Hugo ( /hjuːɡoʊ/) is a commuter town 14 miles (23 km) north of downtown Saint Paul in Washington County in the U.S. state of Minnesota. The population was 13,332 at the 2010 census. The city lies north of White Bear Lake on the border of the metropolitan boundary. Hugo and nearby suburbs comprise the northeast portion of Minneapolis-St. Paul, the sixteenth largest metropolitan area in the United States.
Originally settled by French and French Canadians, the township was originally named Oneka, later Centerville Station, and finally Hugo around 1906, which officially incorporated as a city in 1972. Hugo early on established itself as a refueling station for the Lake Superior and Mississippi Railroad (later the Northern Pacific Railway). Later, the town associated more closely with the services and businesses of the larger City of Centerville to the west, but after the turn of the century Hugo had absorbed significant suburban growth and development, becoming a boom town.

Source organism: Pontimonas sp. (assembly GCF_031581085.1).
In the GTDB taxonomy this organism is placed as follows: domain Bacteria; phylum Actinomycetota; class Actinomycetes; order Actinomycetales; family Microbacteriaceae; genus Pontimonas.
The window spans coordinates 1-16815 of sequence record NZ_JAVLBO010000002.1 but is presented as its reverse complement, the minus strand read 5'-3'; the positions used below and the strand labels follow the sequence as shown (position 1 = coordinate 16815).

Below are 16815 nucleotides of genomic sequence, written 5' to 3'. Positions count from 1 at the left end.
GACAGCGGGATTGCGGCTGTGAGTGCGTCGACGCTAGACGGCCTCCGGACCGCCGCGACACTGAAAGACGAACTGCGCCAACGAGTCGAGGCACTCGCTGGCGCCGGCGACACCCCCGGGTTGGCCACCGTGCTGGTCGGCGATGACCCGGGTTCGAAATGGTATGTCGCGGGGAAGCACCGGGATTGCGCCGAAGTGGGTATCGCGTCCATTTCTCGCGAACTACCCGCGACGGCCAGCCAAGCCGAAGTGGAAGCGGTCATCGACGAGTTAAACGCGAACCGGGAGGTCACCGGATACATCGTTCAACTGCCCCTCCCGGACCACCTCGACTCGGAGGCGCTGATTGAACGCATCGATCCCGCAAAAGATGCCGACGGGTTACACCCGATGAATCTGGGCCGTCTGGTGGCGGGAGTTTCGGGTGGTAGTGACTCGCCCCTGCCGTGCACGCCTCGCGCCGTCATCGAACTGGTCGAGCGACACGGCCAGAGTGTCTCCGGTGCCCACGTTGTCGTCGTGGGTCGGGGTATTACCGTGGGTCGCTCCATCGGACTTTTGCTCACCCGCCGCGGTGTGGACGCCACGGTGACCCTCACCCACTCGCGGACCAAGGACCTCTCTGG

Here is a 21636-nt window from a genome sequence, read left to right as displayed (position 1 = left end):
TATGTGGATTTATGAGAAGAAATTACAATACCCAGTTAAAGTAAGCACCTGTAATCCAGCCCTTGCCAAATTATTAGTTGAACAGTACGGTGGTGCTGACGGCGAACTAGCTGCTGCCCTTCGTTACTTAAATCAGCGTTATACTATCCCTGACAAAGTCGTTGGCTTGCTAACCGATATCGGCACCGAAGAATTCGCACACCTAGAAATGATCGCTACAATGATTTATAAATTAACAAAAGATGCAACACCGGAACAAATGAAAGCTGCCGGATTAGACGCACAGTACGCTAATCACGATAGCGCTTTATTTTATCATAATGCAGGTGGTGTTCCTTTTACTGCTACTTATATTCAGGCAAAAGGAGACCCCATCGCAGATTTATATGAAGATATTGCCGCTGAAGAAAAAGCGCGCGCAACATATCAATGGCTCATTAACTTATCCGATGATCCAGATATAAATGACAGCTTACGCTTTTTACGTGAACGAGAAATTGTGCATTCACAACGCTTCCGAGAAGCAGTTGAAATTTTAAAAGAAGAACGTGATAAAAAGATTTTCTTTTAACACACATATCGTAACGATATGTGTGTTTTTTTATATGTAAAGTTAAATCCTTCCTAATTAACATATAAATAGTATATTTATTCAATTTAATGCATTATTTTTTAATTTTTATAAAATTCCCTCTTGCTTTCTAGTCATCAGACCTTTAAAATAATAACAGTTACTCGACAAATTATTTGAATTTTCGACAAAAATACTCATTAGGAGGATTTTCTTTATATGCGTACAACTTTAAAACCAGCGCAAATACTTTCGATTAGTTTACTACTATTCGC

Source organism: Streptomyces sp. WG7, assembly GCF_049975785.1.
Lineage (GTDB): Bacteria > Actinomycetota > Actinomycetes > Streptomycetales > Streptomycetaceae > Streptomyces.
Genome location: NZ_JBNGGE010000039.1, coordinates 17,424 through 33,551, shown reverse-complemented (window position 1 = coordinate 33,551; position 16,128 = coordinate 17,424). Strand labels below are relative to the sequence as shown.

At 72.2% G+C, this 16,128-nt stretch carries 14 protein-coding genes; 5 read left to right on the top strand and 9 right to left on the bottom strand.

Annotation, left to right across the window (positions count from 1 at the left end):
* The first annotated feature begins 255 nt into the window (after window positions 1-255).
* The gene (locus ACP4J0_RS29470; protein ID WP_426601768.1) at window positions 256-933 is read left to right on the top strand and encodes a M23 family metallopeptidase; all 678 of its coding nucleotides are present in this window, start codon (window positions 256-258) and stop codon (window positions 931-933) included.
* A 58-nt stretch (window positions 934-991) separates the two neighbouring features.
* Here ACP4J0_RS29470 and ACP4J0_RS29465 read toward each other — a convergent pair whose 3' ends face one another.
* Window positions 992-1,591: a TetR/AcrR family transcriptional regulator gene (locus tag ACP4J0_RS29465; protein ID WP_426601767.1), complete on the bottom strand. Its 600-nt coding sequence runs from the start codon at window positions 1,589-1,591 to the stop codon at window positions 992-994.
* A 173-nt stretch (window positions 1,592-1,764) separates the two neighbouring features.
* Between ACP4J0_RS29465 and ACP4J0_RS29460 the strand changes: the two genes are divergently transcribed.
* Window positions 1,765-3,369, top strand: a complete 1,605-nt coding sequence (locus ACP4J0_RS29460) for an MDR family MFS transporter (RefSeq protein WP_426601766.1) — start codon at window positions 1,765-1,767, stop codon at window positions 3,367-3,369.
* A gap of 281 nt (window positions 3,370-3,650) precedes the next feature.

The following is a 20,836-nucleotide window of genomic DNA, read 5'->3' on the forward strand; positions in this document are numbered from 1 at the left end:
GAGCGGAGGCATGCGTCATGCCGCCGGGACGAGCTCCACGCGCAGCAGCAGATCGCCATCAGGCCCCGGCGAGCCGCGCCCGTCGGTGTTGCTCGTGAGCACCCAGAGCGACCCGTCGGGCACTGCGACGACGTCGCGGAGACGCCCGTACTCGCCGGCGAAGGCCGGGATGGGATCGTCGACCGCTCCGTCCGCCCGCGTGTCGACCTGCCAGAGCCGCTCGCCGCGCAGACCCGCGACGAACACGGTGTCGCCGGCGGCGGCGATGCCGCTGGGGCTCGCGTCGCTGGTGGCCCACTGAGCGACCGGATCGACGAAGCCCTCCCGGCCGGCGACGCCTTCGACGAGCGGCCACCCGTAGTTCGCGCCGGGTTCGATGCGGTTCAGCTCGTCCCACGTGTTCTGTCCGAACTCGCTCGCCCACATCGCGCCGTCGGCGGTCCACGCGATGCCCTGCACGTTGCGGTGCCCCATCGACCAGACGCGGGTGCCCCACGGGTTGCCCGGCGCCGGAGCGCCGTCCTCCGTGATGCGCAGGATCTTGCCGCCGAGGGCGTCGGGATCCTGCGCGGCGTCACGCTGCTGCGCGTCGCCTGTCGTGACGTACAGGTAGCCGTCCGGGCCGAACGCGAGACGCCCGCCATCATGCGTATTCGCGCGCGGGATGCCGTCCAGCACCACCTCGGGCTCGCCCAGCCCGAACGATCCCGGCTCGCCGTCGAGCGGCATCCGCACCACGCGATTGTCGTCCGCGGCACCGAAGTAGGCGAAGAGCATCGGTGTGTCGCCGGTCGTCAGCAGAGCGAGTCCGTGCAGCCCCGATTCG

The city's largest lake, Oneka Lake, is named for the Dakota word "onakan," which means "to strike or knock off," rice into a canoe. Just south is Rice Lake where Mdewakanton Dakota from Mendota gathered wild rice. The origin of the name Hugo is not exactly known but is consistent with the town's French history. The Washington County Historical Society suggests it was for French author Victor Hugo, or more likely named after Trevanion William Hugo, who was chief engineer of the Consolidated Elevator Company in Duluth and former Duluth mayor, who likely had ties to the railroad.